Thirteen-year-old Wong peddled hard downhill. The more speed he built up, the less of a puffing walk he would have up the next hill. He made it almost to the top, hopped off his bicycle, and looked back. The figure was still standing by the roadside, facing away from him. A slim man leaning on his staff, long robes fluttering in the wind. But there was no wind. In the rapidly fading light of dusk, the man appeared to glow faintly.

Wong shivered involuntarily, and raced up the last stretch to the top of the hill, pushing his bicycle. He reached the top, and looked back again. The man was gone. He knew he would be gone. He had seen this lonely man every time he cycled through this stretch of the cemetery, and the figure always disappeared once Wong reached the top of the hill.

Wong lived in 7th mile, and cycled to school in Kuching every day. He always tried to get home before 6pm, because he dreaded having to cycle through the cemetery, and past this spirit. Yes, the slim man was a spirit. Harmless though he was, frightening it was to have to cycle past him.

This is a telling of Kuching’s Spirit road. Wong, 73 now, recalls clearly those old days travelling the Spirit road. It is along this road that generation after generation of Kuching-ites have been placed in the ground, returning to the earth they came from. Some rest beneath simple headstones, some with magnificent tombs, and yet others in unmarked graves, forever lost to time.

Spirit road begins at Pangkalan Batu, the jetty opposite the Astana along Kuching’s waterfront. As was the practice in almost all British colonies, the main road leading out of a city was named according to the mile. 1st mile was St. Joseph’s Cathedral, 2nd mile was just past Kuching’s huge, dark maleficent rock, and 3rd mile was the old bazaar and railway station. And so on… 7th mile was the “end of the road”, beyond which the road stretched into the wilderness, heading south towards Serian. This road is called Rock road, named after the rock at 2nd mile.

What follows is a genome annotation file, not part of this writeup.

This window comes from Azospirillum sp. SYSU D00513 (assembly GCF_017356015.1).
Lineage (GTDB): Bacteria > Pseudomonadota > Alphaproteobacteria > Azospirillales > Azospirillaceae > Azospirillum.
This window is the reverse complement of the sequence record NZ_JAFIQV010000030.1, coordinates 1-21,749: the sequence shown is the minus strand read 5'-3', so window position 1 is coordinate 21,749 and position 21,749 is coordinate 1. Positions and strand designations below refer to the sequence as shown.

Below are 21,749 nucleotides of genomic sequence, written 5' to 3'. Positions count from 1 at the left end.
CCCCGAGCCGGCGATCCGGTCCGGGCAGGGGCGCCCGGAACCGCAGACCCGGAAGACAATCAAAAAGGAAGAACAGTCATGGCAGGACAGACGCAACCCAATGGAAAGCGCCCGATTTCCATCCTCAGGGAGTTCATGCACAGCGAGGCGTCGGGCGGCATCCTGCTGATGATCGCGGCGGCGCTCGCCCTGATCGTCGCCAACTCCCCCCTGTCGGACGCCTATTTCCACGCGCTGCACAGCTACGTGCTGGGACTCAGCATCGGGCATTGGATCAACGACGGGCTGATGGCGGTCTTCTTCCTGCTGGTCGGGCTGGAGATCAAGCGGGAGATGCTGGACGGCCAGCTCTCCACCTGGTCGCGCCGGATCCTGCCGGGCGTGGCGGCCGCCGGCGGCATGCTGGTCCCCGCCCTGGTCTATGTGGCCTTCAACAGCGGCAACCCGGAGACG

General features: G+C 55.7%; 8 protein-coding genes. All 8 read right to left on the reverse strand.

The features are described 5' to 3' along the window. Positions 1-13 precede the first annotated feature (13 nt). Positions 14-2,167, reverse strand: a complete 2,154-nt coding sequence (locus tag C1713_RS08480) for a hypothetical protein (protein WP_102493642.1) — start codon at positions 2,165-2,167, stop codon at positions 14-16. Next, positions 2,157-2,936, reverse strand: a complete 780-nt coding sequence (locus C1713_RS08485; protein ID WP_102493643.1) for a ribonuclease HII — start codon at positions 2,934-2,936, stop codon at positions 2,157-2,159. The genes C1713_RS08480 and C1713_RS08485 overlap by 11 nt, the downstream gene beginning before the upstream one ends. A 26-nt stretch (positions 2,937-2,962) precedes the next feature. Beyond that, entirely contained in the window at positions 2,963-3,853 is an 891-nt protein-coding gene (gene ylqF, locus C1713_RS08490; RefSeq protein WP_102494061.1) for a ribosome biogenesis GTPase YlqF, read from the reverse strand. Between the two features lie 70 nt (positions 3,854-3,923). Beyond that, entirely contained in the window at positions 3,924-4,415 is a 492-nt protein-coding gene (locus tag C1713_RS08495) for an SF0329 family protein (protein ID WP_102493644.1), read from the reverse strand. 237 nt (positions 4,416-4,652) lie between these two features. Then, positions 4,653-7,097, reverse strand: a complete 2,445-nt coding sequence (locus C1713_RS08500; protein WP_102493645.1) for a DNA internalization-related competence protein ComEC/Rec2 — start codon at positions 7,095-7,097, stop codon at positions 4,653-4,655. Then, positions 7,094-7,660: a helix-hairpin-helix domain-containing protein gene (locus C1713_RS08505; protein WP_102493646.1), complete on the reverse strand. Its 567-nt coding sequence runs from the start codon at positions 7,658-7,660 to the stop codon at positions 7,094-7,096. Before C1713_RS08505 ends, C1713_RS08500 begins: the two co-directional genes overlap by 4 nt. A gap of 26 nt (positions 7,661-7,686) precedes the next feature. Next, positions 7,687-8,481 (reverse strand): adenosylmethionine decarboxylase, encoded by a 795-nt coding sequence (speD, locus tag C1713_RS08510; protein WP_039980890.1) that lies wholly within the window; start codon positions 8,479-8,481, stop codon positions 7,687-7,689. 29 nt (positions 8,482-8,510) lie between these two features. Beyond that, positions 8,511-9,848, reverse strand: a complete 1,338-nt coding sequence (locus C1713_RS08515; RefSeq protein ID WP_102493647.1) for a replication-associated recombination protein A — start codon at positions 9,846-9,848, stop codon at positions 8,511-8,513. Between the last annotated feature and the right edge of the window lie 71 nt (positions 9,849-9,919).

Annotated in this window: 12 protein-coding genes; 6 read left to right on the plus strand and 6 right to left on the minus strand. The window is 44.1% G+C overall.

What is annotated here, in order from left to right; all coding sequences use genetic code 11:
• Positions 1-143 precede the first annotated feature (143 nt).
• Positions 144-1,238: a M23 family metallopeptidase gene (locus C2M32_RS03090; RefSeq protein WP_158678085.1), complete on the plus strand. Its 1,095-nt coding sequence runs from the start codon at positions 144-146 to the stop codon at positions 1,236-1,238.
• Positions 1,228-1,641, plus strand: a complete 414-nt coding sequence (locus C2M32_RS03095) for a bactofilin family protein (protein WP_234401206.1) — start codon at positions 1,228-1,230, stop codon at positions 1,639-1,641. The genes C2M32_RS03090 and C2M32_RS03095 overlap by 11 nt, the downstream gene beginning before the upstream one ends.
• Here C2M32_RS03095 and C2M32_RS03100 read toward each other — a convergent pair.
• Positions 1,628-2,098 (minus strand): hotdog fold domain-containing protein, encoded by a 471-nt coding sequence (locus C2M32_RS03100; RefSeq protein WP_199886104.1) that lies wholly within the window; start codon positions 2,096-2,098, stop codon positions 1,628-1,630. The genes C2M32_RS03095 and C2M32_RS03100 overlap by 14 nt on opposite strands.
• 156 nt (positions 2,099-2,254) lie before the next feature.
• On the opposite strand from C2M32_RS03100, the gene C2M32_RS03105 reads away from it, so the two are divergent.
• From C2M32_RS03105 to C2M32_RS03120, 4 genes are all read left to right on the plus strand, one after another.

This is also Kuching’s spirit road. Along its first seven miles lie the old cemeteries dating back over 200 years. The oldest graves lie in the compound of the Anglican cathedral in town, the St Thomas’s school ground, and the Sarawak Museum gardens. As Kuching grew, so did the graveyards, extending to Crookshank road, then at Batu Lintang, and eventually spreading outwards almost the entire distance of Rock road to 7th mile, and beyond.

The spirits of those gone before us rest amongst us today. It is a peaceful separation between the present world and the spirit world. Occasionally, for reasons unknown to us, these worlds cross, or merge, and some people get a peek into the other world – they see spirits. And along Spirit road is where this happens most often.

Wong’s experience as a young boy in the 1950s is not an isolated case. Even today, people still “meet” visual apparitions along this road. Just last year, a taxi driver picked up a mother and child at the bus-stop opposite Saberkas, wanting to go to 7th mile. It was only 10 minutes later that the driver realised there was no one in the back. His shock caused him to swerve and hit the curb, damaging his car.

In the mid-90s, numerous people visiting the museum gardens in the late evening tell of seeing a tall overweight woman with a pronounced limp walking past the old graves, dressed in a white gown with a slash of blood running down her back. She would then vanish behind the old summer house.

Older folks often retell of a soldier, dressed in full military uniform, standing in front of the old printing office. His long carbine, complete with bayonet, made people driving past take a second look, and he was gone.
Today, Kuching’s Spirit road is a much modified main thoroughfare. It basically still follows its original alignment, past the still present Fraser’s & Neave aerated waters factory. There are small stretches of the original road surviving. You can still see what the old road used to look like just before 7th mile, curving along the same hill that was so frightening to Wong over 50 years ago. Who knows, drive that old road in the late evenings and you just might see that slim man leaning on his staff, a shimmering apparition from the spirit world. Fear him not. Our spirits are also our guardians, and a memory of our past.

Tony Sebastian was born in Sibu, grew up in Marudi, Limbang and Serian. Nature his profession, history his passion, Kuching his home. A naturalist, traveller and writer, Tony’s love for Sarawak is evident in the way he brings its tales to life.

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